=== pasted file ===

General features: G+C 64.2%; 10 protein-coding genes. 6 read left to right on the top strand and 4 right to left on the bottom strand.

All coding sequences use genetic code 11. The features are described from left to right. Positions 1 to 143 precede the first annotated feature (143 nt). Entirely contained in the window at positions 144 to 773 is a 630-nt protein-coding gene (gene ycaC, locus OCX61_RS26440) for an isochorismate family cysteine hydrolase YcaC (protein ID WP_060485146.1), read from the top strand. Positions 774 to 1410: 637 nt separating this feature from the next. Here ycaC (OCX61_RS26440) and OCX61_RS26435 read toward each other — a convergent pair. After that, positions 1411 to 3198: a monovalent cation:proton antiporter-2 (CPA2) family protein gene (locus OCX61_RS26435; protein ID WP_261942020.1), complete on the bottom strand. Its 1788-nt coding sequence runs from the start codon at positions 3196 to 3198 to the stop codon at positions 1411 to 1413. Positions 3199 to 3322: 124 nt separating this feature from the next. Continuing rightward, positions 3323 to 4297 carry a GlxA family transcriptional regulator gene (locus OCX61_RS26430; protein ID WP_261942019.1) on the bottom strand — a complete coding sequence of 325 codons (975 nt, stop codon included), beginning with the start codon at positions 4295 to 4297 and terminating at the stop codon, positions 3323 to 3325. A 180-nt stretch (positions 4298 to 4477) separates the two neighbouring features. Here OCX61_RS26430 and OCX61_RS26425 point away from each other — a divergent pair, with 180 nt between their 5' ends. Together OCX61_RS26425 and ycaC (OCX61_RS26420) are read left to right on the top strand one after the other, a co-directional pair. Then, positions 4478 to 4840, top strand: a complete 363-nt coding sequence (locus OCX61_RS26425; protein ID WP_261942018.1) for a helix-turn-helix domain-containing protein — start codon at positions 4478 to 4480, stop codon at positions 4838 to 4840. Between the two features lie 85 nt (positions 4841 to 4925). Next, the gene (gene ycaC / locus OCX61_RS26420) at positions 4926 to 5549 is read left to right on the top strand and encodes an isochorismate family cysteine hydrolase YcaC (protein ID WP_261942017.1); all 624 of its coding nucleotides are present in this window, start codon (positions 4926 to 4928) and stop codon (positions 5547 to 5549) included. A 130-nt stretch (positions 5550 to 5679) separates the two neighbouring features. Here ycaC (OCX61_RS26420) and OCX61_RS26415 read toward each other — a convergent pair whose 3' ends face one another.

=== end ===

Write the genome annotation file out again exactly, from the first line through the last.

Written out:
General features: G+C 64.2%; 10 protein-coding genes. 6 read left to right on the top strand and 4 right to left on the bottom strand.

All coding sequences use genetic code 11. The features are described from left to right. Positions 1 to 143 precede the first annotated feature (143 nt). Entirely contained in the window at positions 144 to 773 is a 630-nt protein-coding gene (gene ycaC, locus OCX61_RS26440) for an isochorismate family cysteine hydrolase YcaC (protein ID WP_060485146.1), read from the top strand. Positions 774 to 1410: 637 nt separating this feature from the next. Here ycaC (OCX61_RS26440) and OCX61_RS26435 read toward each other — a convergent pair. After that, positions 1411 to 3198: a monovalent cation:proton antiporter-2 (CPA2) family protein gene (locus OCX61_RS26435; protein ID WP_261942020.1), complete on the bottom strand. Its 1788-nt coding sequence runs from the start codon at positions 3196 to 3198 to the stop codon at positions 1411 to 1413. Positions 3199 to 3322: 124 nt separating this feature from the next. Continuing rightward, positions 3323 to 4297 carry a GlxA family transcriptional regulator gene (locus OCX61_RS26430; protein ID WP_261942019.1) on the bottom strand — a complete coding sequence of 325 codons (975 nt, stop codon included), beginning with the start codon at positions 4295 to 4297 and terminating at the stop codon, positions 3323 to 3325. A 180-nt stretch (positions 4298 to 4477) separates the two neighbouring features. Here OCX61_RS26430 and OCX61_RS26425 point away from each other — a divergent pair, with 180 nt between their 5' ends. Together OCX61_RS26425 and ycaC (OCX61_RS26420) are read left to right on the top strand one after the other, a co-directional pair. Then, positions 4478 to 4840, top strand: a complete 363-nt coding sequence (locus OCX61_RS26425; protein ID WP_261942018.1) for a helix-turn-helix domain-containing protein — start codon at positions 4478 to 4480, stop codon at positions 4838 to 4840. Between the two features lie 85 nt (positions 4841 to 4925). Next, the gene (gene ycaC / locus OCX61_RS26420) at positions 4926 to 5549 is read left to right on the top strand and encodes an isochorismate family cysteine hydrolase YcaC (protein ID WP_261942017.1); all 624 of its coding nucleotides are present in this window, start codon (positions 4926 to 4928) and stop codon (positions 5547 to 5549) included. A 130-nt stretch (positions 5550 to 5679) separates the two neighbouring features. Here ycaC (OCX61_RS26420) and OCX61_RS26415 read toward each other — a convergent pair whose 3' ends face one another.